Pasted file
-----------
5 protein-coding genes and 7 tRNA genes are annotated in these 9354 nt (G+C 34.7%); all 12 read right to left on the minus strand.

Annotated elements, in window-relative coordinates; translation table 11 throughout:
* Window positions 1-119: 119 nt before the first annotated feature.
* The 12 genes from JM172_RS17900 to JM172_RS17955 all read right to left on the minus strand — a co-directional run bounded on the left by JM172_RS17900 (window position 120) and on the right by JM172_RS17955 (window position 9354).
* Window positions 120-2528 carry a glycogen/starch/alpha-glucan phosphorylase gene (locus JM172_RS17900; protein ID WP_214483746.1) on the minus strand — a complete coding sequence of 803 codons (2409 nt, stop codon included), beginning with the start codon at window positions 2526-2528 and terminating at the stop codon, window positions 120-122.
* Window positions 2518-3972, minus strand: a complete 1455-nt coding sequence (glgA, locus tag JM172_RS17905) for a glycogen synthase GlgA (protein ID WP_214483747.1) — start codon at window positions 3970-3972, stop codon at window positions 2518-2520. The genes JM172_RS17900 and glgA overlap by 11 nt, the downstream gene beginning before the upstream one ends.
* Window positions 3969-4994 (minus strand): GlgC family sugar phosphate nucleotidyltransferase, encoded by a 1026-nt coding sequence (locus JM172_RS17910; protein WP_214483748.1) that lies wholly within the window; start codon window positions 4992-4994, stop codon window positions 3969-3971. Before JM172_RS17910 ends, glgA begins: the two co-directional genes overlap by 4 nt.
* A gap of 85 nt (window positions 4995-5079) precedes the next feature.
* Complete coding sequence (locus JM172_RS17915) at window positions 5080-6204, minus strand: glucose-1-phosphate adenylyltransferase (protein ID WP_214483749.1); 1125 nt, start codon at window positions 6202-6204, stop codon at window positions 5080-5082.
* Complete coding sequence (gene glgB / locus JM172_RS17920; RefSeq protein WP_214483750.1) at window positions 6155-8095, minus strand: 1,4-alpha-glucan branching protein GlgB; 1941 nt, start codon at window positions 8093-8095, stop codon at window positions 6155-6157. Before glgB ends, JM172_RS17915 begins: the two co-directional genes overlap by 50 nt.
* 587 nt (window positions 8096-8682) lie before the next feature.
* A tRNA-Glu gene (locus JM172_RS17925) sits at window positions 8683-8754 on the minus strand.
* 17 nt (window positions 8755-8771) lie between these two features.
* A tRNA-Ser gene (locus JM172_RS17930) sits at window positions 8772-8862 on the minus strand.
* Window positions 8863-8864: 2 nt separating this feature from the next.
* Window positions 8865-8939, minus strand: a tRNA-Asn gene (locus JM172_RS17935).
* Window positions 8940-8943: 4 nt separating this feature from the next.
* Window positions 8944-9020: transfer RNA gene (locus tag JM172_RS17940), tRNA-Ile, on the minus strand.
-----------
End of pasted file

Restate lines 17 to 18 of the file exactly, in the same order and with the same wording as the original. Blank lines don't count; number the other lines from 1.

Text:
* Window positions 8940-8943: 4 nt separating this feature from the next.
* Window positions 8944-9020: transfer RNA gene (locus tag JM172_RS17940), tRNA-Ile, on the minus strand.